The proclamation of the Kingdom of God is "the proclamation of 'Jesus Christ, and him crucified,'" he stressed. The scandal of the cross, he said, "humbles the hubris of the human mind and elevates it to accept a wisdom which comes from above."
Christ's cross, he emphasized, must not be relativized, but regarded as the one, universal way to salvation, offered to "the modern world, which suffers from an existential depression."
Christ crucified, he told the cardinal-electors, is "intimately tied to the Church crucified" and the persecution of the Church for proclaiming Truth.
"Persecution is a constitutive element of the Church, as is the weakness of her members," which he called a "a cross which is to be embraced."
He noted the pedophilia scandal, and the acts of Benedict XVI to humble the Church and to remove the evil at all costs. In light of this, Cardinal Grech called for a greater "transparency" because the Church can be "obscured or hidden."
He called for courage in the face of the scandal, and to "trust only in God" rather than placing faith in political solutions.
After finishing his preface, Cardinal Grech moved to discuss God's will regarding the Church. Christ's "highest desire" is "the unity of his body," he noted, in a plea for Church unity, both within and without the Catholic Church.
With regard to ecumenism, he said that "to desist from dialogue would run explicitly contrary to the will of God." He also said the future pontiff would face the problem being able "to hold onto the unity of the Catholic Church herself."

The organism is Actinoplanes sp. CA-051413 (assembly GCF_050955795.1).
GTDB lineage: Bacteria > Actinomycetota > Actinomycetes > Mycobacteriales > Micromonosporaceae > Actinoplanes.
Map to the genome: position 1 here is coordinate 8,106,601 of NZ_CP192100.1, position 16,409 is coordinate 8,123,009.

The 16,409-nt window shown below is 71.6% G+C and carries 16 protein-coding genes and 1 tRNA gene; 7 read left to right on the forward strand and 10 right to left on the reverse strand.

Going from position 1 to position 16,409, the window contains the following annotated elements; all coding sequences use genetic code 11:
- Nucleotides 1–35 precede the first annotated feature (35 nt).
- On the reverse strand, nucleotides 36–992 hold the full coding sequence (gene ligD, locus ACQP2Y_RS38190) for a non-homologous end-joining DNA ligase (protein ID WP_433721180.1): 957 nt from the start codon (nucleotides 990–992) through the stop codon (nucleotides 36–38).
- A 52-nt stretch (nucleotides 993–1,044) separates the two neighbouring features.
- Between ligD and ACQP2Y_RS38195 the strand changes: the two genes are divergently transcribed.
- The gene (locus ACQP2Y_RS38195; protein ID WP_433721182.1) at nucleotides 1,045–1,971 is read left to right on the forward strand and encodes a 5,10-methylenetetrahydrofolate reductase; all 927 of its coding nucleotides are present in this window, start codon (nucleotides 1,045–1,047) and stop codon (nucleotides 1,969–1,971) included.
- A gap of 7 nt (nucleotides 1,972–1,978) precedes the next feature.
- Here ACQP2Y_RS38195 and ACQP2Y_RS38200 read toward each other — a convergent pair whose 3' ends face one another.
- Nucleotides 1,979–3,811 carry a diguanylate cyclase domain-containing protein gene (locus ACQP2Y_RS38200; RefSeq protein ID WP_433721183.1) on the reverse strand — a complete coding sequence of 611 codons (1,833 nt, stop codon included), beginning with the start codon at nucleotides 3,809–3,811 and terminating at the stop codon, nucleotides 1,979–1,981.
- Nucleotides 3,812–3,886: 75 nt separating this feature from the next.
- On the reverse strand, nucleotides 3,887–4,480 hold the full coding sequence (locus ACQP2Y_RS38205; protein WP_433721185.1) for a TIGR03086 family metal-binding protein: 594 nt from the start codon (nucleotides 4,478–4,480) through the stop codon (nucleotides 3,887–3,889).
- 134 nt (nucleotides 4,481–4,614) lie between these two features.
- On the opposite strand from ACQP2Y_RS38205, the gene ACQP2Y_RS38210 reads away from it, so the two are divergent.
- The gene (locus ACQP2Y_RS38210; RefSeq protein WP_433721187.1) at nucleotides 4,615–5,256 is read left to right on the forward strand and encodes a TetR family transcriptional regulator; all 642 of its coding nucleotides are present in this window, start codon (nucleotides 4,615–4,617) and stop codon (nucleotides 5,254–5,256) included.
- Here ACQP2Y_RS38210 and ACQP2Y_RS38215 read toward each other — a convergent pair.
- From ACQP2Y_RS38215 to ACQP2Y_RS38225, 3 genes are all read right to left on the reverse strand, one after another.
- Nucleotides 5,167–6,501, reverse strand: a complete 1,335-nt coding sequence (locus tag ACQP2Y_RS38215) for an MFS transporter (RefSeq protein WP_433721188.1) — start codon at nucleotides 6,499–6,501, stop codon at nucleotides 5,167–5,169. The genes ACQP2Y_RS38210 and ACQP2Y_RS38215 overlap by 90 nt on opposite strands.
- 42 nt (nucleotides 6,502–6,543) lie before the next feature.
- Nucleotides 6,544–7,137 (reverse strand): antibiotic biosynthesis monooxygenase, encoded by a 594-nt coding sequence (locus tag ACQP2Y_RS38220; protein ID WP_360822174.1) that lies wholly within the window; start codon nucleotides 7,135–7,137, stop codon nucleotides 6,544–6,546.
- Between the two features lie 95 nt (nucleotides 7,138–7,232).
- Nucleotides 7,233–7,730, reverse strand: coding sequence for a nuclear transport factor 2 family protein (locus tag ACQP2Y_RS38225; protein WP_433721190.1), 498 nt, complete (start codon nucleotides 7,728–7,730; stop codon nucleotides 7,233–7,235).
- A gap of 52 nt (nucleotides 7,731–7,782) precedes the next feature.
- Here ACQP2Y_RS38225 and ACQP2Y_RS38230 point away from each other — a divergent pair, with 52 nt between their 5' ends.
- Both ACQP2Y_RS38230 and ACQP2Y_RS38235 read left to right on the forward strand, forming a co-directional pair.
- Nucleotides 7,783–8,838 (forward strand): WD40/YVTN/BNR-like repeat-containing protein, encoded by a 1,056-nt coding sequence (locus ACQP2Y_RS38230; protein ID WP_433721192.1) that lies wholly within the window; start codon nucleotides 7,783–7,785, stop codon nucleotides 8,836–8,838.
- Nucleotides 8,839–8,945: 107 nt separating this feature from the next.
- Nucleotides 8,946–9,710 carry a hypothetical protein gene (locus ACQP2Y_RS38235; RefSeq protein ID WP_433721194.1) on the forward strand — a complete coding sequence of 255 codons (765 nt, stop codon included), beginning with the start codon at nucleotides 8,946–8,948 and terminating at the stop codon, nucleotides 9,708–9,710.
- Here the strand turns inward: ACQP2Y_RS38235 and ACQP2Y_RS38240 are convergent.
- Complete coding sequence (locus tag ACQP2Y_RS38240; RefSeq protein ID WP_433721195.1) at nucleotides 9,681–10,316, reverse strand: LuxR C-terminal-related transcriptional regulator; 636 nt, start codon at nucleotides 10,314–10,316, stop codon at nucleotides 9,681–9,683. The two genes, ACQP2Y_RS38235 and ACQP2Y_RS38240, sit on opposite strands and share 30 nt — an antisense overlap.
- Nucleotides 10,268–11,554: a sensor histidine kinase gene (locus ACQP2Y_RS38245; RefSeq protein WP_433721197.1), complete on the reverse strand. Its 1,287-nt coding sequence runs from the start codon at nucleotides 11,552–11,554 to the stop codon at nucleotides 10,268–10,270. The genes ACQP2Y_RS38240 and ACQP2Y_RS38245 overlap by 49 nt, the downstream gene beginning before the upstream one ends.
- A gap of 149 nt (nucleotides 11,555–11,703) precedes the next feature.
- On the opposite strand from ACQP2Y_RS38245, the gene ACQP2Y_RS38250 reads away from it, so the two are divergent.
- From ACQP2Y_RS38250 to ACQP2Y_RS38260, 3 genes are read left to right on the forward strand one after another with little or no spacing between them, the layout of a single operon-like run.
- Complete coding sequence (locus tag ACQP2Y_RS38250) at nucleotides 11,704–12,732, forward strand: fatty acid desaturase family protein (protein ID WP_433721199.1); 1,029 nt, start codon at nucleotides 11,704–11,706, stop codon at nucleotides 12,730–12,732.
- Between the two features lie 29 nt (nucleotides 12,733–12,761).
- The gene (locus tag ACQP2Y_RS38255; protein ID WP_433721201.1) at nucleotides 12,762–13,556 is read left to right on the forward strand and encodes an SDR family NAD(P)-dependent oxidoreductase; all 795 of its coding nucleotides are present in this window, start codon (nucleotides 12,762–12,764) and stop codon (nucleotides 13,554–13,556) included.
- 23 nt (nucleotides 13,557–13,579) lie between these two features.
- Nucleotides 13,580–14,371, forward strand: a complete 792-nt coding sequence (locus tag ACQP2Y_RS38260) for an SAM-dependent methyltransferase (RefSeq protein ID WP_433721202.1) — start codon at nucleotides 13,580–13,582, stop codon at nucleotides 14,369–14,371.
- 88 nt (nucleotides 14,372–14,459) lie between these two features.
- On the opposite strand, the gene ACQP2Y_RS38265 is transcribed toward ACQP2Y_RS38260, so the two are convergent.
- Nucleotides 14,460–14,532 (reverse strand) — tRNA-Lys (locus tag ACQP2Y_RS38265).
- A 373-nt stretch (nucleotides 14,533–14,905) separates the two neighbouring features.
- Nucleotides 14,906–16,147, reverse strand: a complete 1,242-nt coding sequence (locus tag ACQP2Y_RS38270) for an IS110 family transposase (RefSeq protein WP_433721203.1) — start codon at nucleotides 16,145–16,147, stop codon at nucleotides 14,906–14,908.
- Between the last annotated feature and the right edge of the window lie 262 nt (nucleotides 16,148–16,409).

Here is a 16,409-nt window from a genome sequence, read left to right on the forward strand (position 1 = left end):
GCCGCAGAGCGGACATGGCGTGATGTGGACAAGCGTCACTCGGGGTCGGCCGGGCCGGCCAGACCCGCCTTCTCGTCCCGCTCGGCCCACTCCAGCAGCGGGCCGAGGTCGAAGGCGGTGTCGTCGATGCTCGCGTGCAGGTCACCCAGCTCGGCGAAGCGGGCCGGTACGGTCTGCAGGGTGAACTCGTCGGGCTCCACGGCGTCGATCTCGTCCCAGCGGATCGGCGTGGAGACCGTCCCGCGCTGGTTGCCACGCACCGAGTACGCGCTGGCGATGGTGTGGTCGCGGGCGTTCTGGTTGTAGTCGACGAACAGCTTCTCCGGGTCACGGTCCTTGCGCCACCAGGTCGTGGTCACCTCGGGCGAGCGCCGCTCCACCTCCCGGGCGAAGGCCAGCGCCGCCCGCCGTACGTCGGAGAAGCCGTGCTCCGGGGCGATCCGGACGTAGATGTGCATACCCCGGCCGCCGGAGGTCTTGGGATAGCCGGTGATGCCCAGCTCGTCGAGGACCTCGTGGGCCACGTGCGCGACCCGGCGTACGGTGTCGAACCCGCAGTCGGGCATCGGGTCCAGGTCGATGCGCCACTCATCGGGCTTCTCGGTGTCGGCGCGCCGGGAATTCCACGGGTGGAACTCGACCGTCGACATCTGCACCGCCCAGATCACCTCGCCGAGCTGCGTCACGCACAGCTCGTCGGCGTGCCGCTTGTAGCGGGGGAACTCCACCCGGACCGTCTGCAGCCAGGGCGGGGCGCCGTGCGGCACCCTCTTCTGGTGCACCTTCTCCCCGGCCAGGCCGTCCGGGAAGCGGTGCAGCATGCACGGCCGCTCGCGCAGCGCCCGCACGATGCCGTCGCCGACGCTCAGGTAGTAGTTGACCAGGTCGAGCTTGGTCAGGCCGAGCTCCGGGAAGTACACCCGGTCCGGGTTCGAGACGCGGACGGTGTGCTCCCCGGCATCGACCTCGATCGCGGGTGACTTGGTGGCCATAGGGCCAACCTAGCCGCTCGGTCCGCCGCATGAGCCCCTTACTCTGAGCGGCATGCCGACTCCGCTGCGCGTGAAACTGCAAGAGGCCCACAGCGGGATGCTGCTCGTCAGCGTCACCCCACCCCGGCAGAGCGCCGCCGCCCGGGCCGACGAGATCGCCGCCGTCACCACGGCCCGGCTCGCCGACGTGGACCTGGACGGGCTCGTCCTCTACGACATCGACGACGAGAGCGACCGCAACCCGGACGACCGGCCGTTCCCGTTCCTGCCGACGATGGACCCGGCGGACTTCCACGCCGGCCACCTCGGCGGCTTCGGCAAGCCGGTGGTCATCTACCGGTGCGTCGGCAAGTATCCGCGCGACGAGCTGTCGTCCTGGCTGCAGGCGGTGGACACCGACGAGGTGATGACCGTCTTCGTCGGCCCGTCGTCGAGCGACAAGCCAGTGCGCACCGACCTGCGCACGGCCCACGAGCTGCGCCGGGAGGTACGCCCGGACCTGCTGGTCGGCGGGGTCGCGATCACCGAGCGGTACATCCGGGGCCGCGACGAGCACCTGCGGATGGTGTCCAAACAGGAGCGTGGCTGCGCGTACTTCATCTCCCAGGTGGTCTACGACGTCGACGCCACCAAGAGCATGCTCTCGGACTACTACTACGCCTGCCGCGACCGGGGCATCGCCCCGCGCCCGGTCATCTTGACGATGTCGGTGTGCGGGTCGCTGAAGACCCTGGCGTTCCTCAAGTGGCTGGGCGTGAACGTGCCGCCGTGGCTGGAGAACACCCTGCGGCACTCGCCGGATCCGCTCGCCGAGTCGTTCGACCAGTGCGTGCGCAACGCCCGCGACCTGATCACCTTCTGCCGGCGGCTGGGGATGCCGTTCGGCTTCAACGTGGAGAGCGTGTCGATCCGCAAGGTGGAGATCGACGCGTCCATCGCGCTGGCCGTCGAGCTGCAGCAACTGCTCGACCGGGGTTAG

"Between extremist ultra-traditionalists and extreme ultra-progressives … there will be always the peril of minor schism.
"Unity at any cost," he urged. "Unity yes, but this does not mean uniformity."
Cardinal Grech emphasized that it is "evident that this does not close the door to intra-ecclesial discussion, present in all of Church history. All are free to express their thoughts on the task of the Church, yet which are proposed in line with the deposit of faith which the Pope together with all the bishops has the task of preserving."
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He lamented that both theology and philosophy today are suffering, and that "we need a good philosophical foundation from which to develop dogma with a valid hermeneutic that speaks in a language intelligible to the contemporary world."
Saying this, Cardinal Grech, who had been a priest 12 years when Vatican II began, noted that "certainly laws and traditions which are purely ecclesial may be changed, yet not every change signifies progress; we must discern whether changes act to augment the holiness of the Church or to obscure it."
Having addressed all of these issues, Cardinal Grech then moved on to what he called an "even more pressing chapter," the secularism and abandonment of Christianity in the West, and especially in Europe.
The roots of this secularism and agnosticism, he said, include relativism; a materialism that "measures everything in economic terms;" governments' desire to remove God from society; the sexual revolution; and scientific advances that recognize neither moral nor humanitarian brakes.
In the face of a culture which is ignorant not only of Catholic doctrine but of the very "ABCs of Christianity," he stressed the urgency of the new evangelization and its position as the central-most issue for the Pontiff who was to be elected.
Cardinal Grech added, however, that while doors are "closing" in Europe, they are being widened elsewhere, particularly in Asia.